Minnesota is the first state in the nation to analyze potentially preventable emergency department visits and hospital admissions and readmissions.

Although Minnesota is one of the most efficient and cost-effective health care systems in the nation, experts said the study shows there’s still room for improvement.

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The one-year study, conducted by the Minnesota Department of Health (MDH), revealed nearly 1.3 million patient visits to emergency departments and hospital admissions and readmissions were potentially preventable and cost nearly $2 billion.

The study used 2012 claims data from the Minnesota All Payer Claims Database, which includes data from both public and private insurance payers.

The potentially preventable health care events are defined as hospital and emergency department visits that patients could have avoided under the right circumstances such as timely access to primary care, improved medication management, greater health and health system literacy and better coordination of care among clinicians, social service providers, patients and families.

Here are two examples:

• A patient visiting an emergency department for a urinary tract infection that could have been treated in primary care.

• A patient is readmitted to a hospital because of poor follow-up care after a discharge.

Two-thirds of the emergency department visits in 2012 were potentially preventable and cost $1.3 billion, according to MDH.

Many patients were seen more than once for a potentially preventable condition – things like upper respiratory infections and back pain, the study noted.

Medicaid members made up a disproportionately high percentage – about 40 percent – of overall emergency department visits. Medicaid patients make up about 14 percent of the population.


“Douglas County Hospital has a vested interest in ensuring health care is delivered in the most efficient and cost effective manner for both patients and insurers,” said Carl Vaagenes, CEO of DCH and current chairman of the Minnesota Hospital Association Board of Directors.

“We strive to inform, educate and promote the benefits of having a close primary clinical care provider who understands their patients’ health and manages their care to avoid any unnecessary hospitalizations or emergency room visits,” he said.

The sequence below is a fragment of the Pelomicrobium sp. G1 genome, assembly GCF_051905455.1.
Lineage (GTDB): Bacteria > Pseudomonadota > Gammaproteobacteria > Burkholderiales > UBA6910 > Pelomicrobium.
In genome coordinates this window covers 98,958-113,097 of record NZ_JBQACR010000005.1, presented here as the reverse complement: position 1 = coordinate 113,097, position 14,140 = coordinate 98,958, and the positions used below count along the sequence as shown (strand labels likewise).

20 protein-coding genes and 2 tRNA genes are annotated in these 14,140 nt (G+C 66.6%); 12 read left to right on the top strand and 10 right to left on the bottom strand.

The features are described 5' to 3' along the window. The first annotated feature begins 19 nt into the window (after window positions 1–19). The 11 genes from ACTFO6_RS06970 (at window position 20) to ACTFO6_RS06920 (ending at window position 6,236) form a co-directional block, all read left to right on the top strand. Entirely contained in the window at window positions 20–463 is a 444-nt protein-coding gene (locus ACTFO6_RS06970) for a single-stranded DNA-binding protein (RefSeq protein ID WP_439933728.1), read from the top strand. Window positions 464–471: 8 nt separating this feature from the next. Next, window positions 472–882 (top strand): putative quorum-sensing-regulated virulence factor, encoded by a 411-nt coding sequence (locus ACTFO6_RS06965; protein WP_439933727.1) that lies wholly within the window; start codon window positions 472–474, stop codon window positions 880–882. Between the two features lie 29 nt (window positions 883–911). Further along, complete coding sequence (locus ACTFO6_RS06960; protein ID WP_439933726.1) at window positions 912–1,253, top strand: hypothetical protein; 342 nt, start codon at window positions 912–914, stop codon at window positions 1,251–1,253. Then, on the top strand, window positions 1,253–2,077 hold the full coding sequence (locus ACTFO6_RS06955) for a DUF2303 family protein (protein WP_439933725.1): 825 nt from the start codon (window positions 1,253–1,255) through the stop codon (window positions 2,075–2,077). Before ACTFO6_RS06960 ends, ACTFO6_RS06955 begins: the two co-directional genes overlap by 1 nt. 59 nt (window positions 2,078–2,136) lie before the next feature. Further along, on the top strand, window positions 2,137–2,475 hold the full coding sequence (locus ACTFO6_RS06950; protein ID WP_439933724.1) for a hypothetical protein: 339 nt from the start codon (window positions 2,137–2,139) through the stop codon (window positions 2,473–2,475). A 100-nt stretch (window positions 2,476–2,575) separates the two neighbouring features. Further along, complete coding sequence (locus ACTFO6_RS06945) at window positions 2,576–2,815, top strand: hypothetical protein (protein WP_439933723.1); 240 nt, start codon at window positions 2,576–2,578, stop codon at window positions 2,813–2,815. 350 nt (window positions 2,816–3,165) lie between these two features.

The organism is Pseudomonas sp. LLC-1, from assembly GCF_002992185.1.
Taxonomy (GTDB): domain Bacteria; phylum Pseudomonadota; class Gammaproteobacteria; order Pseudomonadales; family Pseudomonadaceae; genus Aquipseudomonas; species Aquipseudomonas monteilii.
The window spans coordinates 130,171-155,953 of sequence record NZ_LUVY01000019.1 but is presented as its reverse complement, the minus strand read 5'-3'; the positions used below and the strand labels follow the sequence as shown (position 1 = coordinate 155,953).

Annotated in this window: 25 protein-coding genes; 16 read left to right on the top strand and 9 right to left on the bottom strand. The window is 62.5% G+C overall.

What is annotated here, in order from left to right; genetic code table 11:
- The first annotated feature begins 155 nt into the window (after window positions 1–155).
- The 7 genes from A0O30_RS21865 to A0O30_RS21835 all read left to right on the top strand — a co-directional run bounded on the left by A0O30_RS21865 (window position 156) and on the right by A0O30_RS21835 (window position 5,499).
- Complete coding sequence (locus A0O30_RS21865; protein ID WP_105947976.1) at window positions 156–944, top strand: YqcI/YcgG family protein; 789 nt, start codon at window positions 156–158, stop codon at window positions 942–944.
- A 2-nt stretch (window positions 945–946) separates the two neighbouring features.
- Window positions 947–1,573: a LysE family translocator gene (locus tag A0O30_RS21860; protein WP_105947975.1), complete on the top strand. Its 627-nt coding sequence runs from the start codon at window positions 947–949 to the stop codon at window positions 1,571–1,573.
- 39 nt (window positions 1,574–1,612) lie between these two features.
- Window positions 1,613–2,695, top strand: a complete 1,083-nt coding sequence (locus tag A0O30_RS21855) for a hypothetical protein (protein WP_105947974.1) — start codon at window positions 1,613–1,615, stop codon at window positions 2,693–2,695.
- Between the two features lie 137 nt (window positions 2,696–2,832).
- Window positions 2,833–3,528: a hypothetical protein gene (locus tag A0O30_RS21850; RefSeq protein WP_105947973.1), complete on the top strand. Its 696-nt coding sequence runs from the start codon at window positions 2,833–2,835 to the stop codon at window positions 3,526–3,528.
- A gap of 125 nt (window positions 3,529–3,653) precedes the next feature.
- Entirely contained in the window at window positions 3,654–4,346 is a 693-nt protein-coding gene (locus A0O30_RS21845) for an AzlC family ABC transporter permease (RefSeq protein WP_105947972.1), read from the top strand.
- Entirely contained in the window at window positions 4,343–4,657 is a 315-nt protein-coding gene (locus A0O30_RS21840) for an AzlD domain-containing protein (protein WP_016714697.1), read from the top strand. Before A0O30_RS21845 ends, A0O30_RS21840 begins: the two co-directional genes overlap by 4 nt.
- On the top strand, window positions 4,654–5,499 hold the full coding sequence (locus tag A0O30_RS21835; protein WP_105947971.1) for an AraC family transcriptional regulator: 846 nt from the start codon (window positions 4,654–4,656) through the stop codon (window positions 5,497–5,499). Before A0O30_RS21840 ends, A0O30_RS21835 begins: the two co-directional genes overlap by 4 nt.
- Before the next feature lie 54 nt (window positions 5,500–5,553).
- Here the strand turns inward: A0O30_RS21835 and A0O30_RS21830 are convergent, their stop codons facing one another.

However, Vaagenes added, “Health care providers alone can’t prevent avoidable emergency room use or hospitalizations. Social determinants of health – housing conditions, transportation availability, income, social services, health literacy – play a crucial role in the underlying causality of individuals’ health outcomes.”

Vaagenes also noted that the Minnesota Hospital Association co-led a statewide effort called the Reducing Avoidable Readmissions Effectively (RARE) Campaign that resulted in cutting potentially avoidable readmissions by 19 percent over three years.

From 2011 to 2013, Minnesota hospitals reportedly prevented 8,773 readmissions, saved more than $70 million and helped patients sleep 35,000 nights at home instead of in the hospital, according to Vaagenes.


The study also includes strategies for reducing potentially preventable events that Minnesota providers, state agencies and other stakeholders are already pursuing, including:

• Ensuring patient access to timely, preventive care in outpatient settings

• Ensuring consistent and strong engagement by patients and families

• Improve coordination of care, in particular between long-term care settings and hospitals

• Improving comprehensive discharge planning, medication management and transition care communications

“Equipped with these findings, we will work with providers and community leaders to ensure patients more consistently receive the right care, in the right place at the right time,” said Dr. Ed Ehlinger, Minnesota Commissioner of Health.


• During 2012, 1.3 million of Minnesota’s emergency department visits, hospital admissions and hospital readmissions were potentially preventable.

• The cost of those visits and admissions totaled nearly $2 billion, which accounted for about 4.8 percent of total health care spending in the state that year. However, the volume of spending does not represent real potential savings because not all identified events were actually clinically preventable and preventing them may require new investments elsewhere in the system.


Hospital and emergency department visits that patients possibly could have avoided under the right circumstances such as:

• Timely access to primary care

• Improved medication management

• Greater health and health system literacy

• Better coordination of care among clinicians, social service providers, patients and families

Source: MN Dept. of Health